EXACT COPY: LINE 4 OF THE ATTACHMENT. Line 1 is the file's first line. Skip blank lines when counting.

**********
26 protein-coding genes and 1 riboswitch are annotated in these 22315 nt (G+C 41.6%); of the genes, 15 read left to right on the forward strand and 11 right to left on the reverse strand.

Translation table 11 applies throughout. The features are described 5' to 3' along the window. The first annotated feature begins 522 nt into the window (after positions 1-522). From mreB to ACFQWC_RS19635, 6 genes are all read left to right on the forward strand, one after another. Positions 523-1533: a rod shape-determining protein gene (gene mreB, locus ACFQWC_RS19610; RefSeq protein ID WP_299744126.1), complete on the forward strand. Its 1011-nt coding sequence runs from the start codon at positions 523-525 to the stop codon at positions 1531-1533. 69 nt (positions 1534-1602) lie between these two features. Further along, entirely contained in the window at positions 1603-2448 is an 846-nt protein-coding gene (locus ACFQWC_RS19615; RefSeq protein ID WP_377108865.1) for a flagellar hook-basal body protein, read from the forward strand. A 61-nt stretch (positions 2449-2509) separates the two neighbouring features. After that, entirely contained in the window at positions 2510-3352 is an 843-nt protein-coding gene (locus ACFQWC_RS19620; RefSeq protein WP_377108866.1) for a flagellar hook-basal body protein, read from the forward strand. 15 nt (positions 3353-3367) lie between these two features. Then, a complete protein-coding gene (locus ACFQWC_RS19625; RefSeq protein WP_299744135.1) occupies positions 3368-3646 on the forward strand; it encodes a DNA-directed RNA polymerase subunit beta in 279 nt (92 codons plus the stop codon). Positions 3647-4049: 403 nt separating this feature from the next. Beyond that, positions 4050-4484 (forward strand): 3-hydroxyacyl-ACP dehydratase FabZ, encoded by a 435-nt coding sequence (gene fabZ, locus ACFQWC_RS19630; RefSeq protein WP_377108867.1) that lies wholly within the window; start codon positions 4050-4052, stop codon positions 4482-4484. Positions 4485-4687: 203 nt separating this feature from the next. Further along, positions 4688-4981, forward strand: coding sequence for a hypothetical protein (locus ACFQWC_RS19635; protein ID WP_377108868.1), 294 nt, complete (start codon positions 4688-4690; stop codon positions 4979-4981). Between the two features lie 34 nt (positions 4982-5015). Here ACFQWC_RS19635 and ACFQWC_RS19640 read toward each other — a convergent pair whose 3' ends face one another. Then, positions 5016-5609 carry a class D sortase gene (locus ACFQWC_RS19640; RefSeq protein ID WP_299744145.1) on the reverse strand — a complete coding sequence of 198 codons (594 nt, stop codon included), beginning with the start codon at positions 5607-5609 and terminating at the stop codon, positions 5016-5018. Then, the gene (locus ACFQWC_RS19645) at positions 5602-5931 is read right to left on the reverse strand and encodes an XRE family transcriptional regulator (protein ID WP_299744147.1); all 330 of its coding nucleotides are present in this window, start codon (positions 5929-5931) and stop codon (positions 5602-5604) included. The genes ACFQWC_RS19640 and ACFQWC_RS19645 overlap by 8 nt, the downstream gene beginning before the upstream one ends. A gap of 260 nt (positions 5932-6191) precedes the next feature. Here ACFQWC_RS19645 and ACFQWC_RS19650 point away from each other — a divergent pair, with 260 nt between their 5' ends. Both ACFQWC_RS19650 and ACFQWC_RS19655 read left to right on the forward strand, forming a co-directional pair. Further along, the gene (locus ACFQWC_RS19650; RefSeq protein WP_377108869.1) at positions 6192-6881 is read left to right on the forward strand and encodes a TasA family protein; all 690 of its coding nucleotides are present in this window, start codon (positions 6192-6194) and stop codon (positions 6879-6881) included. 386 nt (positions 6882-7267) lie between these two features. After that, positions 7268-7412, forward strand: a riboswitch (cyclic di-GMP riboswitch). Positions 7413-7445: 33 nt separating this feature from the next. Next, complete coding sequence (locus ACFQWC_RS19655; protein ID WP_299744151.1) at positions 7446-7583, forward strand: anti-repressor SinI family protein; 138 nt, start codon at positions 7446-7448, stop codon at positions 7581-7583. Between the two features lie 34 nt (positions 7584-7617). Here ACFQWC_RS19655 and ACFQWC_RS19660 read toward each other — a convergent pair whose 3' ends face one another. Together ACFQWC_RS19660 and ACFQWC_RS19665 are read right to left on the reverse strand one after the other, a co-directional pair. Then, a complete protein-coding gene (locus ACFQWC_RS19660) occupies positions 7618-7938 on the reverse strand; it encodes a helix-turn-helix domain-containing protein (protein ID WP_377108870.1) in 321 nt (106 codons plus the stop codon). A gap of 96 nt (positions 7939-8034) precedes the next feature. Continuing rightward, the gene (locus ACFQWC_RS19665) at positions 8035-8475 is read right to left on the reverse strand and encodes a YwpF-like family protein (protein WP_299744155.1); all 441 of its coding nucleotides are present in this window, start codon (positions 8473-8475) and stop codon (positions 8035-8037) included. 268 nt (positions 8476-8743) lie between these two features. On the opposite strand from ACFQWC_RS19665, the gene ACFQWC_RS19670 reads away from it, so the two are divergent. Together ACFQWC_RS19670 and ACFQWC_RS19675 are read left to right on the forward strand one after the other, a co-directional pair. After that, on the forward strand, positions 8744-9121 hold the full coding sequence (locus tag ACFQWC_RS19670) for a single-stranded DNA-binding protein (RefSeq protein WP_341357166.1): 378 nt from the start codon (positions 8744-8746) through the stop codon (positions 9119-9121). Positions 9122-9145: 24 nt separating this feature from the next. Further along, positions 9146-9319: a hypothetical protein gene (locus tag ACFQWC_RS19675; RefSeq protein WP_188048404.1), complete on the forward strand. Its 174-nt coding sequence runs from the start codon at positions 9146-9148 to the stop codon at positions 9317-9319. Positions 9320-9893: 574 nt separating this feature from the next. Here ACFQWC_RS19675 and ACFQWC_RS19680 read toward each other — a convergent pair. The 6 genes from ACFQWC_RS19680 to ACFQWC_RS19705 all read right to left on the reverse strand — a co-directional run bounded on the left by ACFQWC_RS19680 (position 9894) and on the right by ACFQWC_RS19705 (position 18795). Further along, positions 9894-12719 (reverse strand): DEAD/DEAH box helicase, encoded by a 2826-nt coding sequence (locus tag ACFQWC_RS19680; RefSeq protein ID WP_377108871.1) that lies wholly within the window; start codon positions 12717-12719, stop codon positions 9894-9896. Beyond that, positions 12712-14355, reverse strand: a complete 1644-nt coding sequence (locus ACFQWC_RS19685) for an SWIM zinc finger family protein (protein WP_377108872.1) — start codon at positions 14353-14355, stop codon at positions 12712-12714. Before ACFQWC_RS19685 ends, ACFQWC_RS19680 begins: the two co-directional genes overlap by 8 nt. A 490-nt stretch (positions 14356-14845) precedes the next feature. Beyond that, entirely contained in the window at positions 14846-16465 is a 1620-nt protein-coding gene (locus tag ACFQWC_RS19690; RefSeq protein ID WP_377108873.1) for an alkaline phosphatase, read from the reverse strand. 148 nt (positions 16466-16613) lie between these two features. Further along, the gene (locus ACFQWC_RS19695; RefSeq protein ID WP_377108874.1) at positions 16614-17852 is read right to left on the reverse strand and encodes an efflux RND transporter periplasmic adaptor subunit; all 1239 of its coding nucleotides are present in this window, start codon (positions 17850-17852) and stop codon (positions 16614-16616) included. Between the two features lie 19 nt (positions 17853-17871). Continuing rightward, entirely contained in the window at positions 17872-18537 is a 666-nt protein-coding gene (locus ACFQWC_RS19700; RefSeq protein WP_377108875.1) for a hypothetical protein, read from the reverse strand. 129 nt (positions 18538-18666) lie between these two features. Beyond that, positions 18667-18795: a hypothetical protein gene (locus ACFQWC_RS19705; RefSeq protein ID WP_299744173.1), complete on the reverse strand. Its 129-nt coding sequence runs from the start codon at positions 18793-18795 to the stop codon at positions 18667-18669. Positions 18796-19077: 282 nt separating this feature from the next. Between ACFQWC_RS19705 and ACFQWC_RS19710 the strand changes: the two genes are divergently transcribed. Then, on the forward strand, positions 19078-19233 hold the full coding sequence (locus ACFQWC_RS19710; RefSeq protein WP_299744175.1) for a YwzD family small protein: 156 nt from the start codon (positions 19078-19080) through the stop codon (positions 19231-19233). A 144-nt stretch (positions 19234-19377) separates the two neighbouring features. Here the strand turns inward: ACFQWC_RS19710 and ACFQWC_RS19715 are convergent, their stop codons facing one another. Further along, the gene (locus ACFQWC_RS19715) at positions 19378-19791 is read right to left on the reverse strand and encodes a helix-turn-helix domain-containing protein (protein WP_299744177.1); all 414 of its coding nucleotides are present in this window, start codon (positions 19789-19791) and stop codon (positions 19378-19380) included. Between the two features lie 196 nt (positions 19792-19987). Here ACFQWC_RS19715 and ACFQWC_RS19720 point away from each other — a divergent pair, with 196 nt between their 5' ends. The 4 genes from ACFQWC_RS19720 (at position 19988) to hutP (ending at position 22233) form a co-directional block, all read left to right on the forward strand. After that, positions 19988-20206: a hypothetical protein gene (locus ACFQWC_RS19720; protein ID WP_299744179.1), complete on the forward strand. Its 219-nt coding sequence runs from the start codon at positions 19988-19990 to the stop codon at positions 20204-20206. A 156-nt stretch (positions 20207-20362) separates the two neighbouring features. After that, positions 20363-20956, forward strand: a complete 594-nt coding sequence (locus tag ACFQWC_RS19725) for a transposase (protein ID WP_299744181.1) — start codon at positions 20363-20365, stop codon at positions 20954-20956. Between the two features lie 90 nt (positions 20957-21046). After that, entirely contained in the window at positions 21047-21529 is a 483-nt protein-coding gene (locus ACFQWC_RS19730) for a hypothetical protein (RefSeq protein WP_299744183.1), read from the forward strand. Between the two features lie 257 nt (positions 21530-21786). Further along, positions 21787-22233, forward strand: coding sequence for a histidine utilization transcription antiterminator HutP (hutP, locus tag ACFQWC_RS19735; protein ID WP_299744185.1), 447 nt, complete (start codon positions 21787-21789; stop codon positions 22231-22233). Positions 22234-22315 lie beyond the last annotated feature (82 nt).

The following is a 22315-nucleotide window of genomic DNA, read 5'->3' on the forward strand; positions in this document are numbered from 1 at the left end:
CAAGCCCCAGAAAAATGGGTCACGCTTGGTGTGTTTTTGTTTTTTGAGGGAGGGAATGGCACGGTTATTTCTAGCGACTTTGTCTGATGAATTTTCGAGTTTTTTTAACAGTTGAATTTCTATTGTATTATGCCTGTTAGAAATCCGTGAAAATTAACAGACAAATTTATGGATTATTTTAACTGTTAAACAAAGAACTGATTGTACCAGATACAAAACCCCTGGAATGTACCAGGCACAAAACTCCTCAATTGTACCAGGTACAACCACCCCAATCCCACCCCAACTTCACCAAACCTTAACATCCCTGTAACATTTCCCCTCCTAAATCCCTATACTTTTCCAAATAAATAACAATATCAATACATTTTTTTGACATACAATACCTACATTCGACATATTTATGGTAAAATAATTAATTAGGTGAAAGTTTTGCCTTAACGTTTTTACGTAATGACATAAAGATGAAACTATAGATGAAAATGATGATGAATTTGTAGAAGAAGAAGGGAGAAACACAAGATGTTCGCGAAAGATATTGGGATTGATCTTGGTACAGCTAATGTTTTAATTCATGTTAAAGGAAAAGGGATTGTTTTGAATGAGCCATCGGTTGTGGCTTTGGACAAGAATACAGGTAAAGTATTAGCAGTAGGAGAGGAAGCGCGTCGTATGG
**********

CAAGCCCCAGAAAAATGGGTCACGCTTGGTGTGTTTTTGTTTTTTGAGGGAGGGAATGGCACGGTTATTTCTAGCGACTTTGTCTGATGAATTTTCGAGTTTTTTTAACAGTTGAATTTCTATTGTATTATGCCTGTTAGAAATCCGTGAAAATTAACAGACAAATTTATGGATTATTTTAACTGTTAAACAAAGAACTGATTGTACCAGATACAAAACCCCTGGAATGTACCAGGCACAAAACTCCTCAATTGTACCAGGTACAACCACCCCAATCCCACCCCAACTTCACCAAACCTTAACATCCCTGTAACATTTCCCCTCCTAAATCCCTATACTTTTCCAAATAAATAACAATATCAATACATTTTTTTGACATACAATACCTACATTCGACATATTTATGGTAAAATAATTAATTAGGTGAAAGTTTTGCCTTAACGTTTTTACGTAATGACATAAAGATGAAACTATAGATGAAAATGATGATGAATTTGTAGAAGAAGAAGGGAGAAACACAAGATGTTCGCGAAAGATATTGGGATTGATCTTGGTACAGCTAATGTTTTAATTCATGTTAAAGGAAAAGGGATTGTTTTGAATGAGCCATCGGTTGTGGCTTTGGACAAGAATACAGGTAAAGTATTAGCAGTAGGAGAGGAAGCGCGTCGTATGG